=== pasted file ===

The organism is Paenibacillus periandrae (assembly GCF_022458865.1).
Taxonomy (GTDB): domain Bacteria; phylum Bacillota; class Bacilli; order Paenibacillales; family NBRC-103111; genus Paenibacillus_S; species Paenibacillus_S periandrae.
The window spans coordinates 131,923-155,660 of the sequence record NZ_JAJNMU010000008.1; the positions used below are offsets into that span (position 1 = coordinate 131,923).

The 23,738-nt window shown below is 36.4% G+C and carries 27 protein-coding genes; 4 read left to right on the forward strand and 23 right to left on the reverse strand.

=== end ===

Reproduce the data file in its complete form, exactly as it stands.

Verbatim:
The organism is Paenibacillus periandrae (assembly GCF_022458865.1).
Taxonomy (GTDB): domain Bacteria; phylum Bacillota; class Bacilli; order Paenibacillales; family NBRC-103111; genus Paenibacillus_S; species Paenibacillus_S periandrae.
The window spans coordinates 131,923-155,660 of the sequence record NZ_JAJNMU010000008.1; the positions used below are offsets into that span (position 1 = coordinate 131,923).

The 23,738-nt window shown below is 36.4% G+C and carries 27 protein-coding genes; 4 read left to right on the forward strand and 23 right to left on the reverse strand.